God uses nature and the seasons to teach us life lessons. As I’ve previously noted in this column, for me, autumn is the most poetic and instructive season. Have you ever noticed how the colors of the leaves become more beautiful the closer they come to death?
Our lives should reflect the lesson of the foliage: the more we age, the holier, the wiser and the more virtuous we should become. The problem, however, is that aging seems to be something that most people try to avoid. Meditating upon our death and final judgment, however, is a wonderful way to teach us how to live. It’s one of the reasons why, as we approach the end of the liturgical year and soon enter into Advent, the Sunday readings invite us to meditate on the Second Coming and Final Judgment.
I was blessed to live in Austria the first semester of my sophomore year in college. We lived in a beautifully renovated 14th century Carthusian monastery nestled in the foothills of the Alps. I’ll always remember walking through the courtyard and, many days, watching the morning clouds rising off the foothills. Each morning was like waking up in a fairytale. There was a real sense of the holy, particularly since for hundreds of years monks lived and prayed there in silence. They were, however, allowed to speak to one another once a year; but do you know what they said when they were able to speak? “Brother, remember your death.”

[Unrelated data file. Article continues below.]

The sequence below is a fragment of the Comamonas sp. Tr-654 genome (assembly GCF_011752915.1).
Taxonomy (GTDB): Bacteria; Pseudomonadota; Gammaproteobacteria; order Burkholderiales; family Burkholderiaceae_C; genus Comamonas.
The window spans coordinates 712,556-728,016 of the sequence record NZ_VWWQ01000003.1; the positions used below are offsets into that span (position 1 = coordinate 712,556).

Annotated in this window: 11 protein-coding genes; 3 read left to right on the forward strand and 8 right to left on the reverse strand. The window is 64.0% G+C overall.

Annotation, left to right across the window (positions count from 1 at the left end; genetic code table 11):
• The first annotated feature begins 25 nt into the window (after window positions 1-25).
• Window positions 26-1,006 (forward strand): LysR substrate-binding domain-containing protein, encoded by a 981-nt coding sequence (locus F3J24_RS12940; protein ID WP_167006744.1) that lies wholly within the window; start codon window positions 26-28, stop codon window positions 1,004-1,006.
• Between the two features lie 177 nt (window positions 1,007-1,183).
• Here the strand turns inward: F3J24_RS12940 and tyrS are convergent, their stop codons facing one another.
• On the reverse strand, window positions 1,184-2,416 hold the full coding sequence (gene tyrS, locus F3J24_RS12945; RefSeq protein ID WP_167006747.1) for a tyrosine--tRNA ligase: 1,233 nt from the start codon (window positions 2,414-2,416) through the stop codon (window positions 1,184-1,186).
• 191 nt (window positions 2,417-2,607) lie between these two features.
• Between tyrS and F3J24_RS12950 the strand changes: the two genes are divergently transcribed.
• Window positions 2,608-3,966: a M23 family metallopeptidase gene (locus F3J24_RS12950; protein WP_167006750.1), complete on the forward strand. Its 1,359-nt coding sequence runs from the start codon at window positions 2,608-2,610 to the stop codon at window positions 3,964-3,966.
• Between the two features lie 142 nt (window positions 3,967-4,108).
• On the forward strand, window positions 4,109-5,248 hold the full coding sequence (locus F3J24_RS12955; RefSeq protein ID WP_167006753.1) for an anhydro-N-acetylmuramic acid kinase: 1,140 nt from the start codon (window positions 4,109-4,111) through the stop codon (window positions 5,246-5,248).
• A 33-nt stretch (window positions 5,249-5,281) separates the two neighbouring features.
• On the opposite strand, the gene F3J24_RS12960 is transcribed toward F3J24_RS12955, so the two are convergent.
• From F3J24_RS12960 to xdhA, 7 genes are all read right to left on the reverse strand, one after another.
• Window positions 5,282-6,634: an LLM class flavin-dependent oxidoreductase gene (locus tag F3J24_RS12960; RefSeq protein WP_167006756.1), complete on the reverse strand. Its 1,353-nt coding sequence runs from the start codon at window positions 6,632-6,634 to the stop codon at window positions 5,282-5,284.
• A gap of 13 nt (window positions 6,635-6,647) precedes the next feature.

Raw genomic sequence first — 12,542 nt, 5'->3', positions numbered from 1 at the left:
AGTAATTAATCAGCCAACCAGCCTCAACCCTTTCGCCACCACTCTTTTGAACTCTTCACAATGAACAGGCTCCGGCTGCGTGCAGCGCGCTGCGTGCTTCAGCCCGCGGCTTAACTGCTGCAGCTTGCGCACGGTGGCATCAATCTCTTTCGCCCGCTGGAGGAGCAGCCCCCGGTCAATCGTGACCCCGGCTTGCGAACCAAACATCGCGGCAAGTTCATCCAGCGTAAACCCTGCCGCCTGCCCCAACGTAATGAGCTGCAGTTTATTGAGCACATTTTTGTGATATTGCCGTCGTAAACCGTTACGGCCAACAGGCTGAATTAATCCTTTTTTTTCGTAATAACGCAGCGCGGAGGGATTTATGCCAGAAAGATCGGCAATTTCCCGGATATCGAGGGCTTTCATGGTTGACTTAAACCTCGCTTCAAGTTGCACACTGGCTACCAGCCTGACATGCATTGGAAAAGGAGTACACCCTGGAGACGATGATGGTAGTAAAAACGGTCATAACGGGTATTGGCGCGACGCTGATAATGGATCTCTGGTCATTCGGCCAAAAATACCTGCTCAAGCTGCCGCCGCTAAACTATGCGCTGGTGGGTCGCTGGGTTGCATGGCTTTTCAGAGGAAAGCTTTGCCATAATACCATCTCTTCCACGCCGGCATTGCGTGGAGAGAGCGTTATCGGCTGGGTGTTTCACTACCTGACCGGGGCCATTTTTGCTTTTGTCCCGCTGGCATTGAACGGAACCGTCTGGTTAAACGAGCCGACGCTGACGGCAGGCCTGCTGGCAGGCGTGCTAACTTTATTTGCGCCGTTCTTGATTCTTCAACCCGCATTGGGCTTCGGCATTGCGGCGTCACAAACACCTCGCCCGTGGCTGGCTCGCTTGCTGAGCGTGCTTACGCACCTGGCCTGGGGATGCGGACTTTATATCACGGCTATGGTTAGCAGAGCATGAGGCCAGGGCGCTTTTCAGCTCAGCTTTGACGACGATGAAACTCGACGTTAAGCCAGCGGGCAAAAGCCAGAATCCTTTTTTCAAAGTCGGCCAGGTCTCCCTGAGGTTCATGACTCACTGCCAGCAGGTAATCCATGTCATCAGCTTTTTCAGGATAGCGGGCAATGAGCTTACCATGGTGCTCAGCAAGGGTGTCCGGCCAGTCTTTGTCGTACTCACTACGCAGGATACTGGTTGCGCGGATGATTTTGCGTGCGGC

In his bestselling book “The 7 Habits of Highly Effective People,” Stephen Covey lists “Begin with the End in Mind” as Habit 2. As an exercise, he invites us to reflect on our death and how we would want to be remembered. Meditating on our death and final judgment is not meant to be morbid; rather, it is meant to inspire us to live holier lives. It is a powerful way to focus us on the most important aspects of our lives and on our final end, Eternal Life. How many of us, when contemplating our death, concludes that we want our legacy to be about money or the amount of hours that we worked? No. We want our legacy to be a virtuous life, a life that touched the lives of others.
So here’s a spiritual exercise: Think deeply about one word or phrase that describes the legacy you want to leave, the word or phrase that you would want to have written on your gravestone. Speak to the Lord about your life and let Him show you the areas where you need to improve. Ask forgiveness for the times you’ve strayed from the Lord, and resolve to live today and everyday as if it were the last day of your life.
Father Michael Najim is Spiritual Director of Our Lady of Providence Seminary, Providence, as well as Catholic Chaplain at LaSalle Academy, Providence.